Nvidia introduced its Deep Learning Super Sampling 3 (DLSS 3) not too long ago, but the feature is already getting a major update. DLSS 3.5 will launch this fall, seemingly alongside Cyberpunk 2077: Phantom Liberty, and it adds something totally new to Nvidia’s storied RTX feature.
Ray Reconstruction is what’s new. At a high level, Ray Reconstruction enables greater levels of ray tracing quality without hurting your performance (in some cases, it can even improve performance). Nvidia is billing this as an image quality improvement over traditional ray tracing methods, not as a way to improve performance, however.
Nvidia says DLSS 3.5 will come first to Cyberpunk 2077: Phantom Liberty, Portal RTX, and Alan Wake 2 (which was recently delayed to late October). It lives alongside other DLSS features like Super Resolution and Frame Generation. However, unlike Frame Generation, Ray Reconstruction works on all RTX graphics cards. In addition, Nvidia tells me it will be a separate setting in the graphics menu, so you’ll be able to turn off Ray Reconstruction if you wish.
With DLSS 3.5, Nvidia has bunded four different features under the brand. Super Resolution, Deep Learning Anti-Aliasing, and Ray Reconstruction will work with all RTX GPUs in DLSS 3.5 games, while Frame Generation is exclusive to RTX 40-series graphics cards like the RTX 4070.
Like other DLSS features, Ray Reconstruction is powered by AI run on the Tensor cores on RTX graphics cards. The way it works is a little more in-depth than the other DLSS features we’ve seen, though.
Ray Reconstruction’s goal is to remove the detail that’s lost during the denoising process when ray tracing is turned on. When rendering a ray-traced game, there are only a few samples taken per pixel. This leads to noise, similar to a grainy film camera or noisy digital camera, due to the fact that some pixels don’t have any lighting information. The solution is to take more samples per pixel, but that’s too demanding for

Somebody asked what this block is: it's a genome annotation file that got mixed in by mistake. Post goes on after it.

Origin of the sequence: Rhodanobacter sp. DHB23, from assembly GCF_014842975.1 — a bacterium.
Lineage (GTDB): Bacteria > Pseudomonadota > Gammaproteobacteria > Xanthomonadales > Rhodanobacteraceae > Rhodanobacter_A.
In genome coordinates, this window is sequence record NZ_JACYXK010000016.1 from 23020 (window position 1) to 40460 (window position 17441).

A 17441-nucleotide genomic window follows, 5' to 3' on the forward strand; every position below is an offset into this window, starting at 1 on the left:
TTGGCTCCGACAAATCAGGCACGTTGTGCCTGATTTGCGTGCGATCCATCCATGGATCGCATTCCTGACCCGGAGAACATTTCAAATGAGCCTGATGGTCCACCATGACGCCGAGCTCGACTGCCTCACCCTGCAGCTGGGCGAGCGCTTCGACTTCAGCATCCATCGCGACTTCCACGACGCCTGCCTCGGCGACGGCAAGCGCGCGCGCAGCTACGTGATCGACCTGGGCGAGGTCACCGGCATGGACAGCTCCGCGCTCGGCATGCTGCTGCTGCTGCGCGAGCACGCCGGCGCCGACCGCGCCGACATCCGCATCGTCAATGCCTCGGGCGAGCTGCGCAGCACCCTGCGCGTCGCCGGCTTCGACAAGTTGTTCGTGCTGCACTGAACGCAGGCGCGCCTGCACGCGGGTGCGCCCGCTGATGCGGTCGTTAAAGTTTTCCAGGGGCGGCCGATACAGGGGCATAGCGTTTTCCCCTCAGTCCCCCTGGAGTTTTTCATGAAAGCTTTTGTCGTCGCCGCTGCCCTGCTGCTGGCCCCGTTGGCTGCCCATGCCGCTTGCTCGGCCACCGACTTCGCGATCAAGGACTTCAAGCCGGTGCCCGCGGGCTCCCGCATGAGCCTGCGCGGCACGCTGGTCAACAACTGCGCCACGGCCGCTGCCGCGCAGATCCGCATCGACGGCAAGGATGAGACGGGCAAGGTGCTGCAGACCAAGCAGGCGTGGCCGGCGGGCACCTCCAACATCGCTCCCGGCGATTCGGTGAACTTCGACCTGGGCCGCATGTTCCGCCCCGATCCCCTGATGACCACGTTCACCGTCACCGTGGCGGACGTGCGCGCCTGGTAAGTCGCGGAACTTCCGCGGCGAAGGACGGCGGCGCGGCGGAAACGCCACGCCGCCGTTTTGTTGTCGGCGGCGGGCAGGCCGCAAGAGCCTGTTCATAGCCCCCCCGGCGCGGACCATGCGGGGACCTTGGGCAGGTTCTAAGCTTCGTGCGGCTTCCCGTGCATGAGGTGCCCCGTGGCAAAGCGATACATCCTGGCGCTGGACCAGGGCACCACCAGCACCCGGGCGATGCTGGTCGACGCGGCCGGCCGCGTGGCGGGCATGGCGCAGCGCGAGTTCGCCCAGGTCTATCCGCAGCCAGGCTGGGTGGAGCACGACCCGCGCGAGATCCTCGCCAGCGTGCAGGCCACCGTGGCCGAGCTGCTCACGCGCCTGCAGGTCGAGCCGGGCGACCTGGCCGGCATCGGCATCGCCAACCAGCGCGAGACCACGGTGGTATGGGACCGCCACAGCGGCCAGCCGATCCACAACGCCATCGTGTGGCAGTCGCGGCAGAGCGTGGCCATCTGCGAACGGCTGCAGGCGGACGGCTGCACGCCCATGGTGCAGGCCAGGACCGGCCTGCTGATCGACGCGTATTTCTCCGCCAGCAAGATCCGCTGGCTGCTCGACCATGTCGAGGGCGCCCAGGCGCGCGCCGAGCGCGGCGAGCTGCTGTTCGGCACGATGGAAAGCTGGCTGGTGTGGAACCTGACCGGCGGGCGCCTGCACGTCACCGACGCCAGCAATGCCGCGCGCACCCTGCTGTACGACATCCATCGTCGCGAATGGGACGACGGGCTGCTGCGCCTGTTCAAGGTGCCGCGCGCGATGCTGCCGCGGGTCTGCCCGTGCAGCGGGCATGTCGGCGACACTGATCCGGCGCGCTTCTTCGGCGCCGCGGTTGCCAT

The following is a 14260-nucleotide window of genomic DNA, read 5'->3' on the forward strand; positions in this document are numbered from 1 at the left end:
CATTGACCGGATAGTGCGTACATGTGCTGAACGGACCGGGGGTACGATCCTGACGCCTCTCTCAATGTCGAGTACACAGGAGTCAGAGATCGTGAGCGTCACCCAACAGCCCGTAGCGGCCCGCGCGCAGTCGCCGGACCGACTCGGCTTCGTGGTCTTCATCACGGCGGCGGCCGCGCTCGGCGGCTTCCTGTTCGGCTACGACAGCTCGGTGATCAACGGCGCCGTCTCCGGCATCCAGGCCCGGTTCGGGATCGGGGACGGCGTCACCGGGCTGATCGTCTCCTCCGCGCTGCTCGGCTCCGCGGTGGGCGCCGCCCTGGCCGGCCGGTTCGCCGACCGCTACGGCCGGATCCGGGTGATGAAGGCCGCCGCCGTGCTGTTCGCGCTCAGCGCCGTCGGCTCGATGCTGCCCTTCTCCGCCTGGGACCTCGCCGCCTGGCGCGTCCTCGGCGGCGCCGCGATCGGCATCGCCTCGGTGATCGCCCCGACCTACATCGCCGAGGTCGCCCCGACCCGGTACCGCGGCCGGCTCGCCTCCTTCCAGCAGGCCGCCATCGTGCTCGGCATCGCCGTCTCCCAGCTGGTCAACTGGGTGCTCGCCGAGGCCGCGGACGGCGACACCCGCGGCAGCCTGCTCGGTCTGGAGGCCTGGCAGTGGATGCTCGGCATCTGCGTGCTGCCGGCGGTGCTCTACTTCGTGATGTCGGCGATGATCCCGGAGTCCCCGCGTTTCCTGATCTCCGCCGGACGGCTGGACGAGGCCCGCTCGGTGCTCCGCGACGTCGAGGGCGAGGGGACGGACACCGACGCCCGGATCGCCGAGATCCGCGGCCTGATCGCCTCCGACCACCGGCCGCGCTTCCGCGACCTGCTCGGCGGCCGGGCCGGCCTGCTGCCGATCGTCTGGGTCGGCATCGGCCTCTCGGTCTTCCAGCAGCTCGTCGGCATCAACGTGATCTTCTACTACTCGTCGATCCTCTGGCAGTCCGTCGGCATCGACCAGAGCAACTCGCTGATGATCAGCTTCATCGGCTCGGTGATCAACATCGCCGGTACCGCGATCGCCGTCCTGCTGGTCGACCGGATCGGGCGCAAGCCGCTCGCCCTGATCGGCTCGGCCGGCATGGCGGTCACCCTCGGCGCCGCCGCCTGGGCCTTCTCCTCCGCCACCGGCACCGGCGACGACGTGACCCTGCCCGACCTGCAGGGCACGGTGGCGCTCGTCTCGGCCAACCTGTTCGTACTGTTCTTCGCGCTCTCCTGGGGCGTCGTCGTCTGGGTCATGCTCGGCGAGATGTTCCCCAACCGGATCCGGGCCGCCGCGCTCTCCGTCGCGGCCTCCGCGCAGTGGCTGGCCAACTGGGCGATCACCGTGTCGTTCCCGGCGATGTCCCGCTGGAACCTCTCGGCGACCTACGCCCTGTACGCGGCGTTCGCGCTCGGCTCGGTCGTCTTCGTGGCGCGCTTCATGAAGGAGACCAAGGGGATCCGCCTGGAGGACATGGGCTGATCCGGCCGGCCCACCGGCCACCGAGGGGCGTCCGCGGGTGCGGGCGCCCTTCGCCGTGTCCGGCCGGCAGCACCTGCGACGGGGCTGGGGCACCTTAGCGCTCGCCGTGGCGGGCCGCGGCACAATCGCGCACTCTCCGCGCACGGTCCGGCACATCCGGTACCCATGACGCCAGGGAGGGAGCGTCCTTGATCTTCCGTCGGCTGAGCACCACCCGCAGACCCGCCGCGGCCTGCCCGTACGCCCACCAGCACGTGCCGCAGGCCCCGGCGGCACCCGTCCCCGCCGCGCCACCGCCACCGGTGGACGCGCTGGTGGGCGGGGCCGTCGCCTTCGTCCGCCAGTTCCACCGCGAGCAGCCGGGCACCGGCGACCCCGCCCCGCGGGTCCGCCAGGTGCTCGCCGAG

Nvidia has a very good explainer on how denoising works and why it’s necessary, so I recommend watching that if you don’t understand the process. The story here isn’t what denoising is, but rather the shortcomings of it. With spatial denoising, the game engine uses nearby pixels to fill in the missing detail and clean up the image. The problem is that fine details don’t translate. If elements like a fence or lamp post aren’t sampled, they won’t show up, leading to a blurring effect you can spot in most games with ray tracing right now.
Nvidia also provided the example of temporal (timed-based) denoising, and how it can cause instability. This works by comparing two frames in order to fill in missing detail, but it can lead to strange outcomes. On fast-moving objects, you may see ghosting, for example, and on stationary objects, reflections may shimmer as the pool of samples changes.
There are other examples. Walls reflect ambient light, for instance, but if there aren’t enough samples on that wall, the reflection may not be as intense as it should be after denoising. You could go on and on, but Ray Reconstruction promises to make ray tracing more accurate by getting around denoising entirely.
It’s effectively an AI-powered denoiser. Instead of going through fixed algorithms with parameters set by the developer, Ray Reconstruction can recognize what type of lighting it’s dealing with — hard or soft reflections, global illumination, shadows, etc. — and adapt the denoising process to fit the scene you’re in.
Being able to recognize the scene is what seems to set Ray Reconstruction apart. Nvidia says this feature was trained on five times as much data as DLSS 3, allowing it to use more data from the game engine, recognize different lighting effects, and maintain detail that’s required for high-quality upscaling.
At least based on what Nvidia has shown, it seems to do all of that, as well. Nvidia demoed Portal RTX and Cyberpunk 2077, showcasing just how much more realistic the lighting conditions were with Ray Reconstruction turned on. It doesn’t hurt performance, either. Nvidia says that, in some cases, it can even improve performance slightly if the traditional denoising is particularly demanding.
As with all new features, we have to wait until DLSS 3.5 is in our hands to see if it holds up to the hype. If Nvidia’s materials are accurate, though, Ray Reconstruction looks mighty impressive. For now, all we can do is wait until fall when DLSS 3.5 releases.
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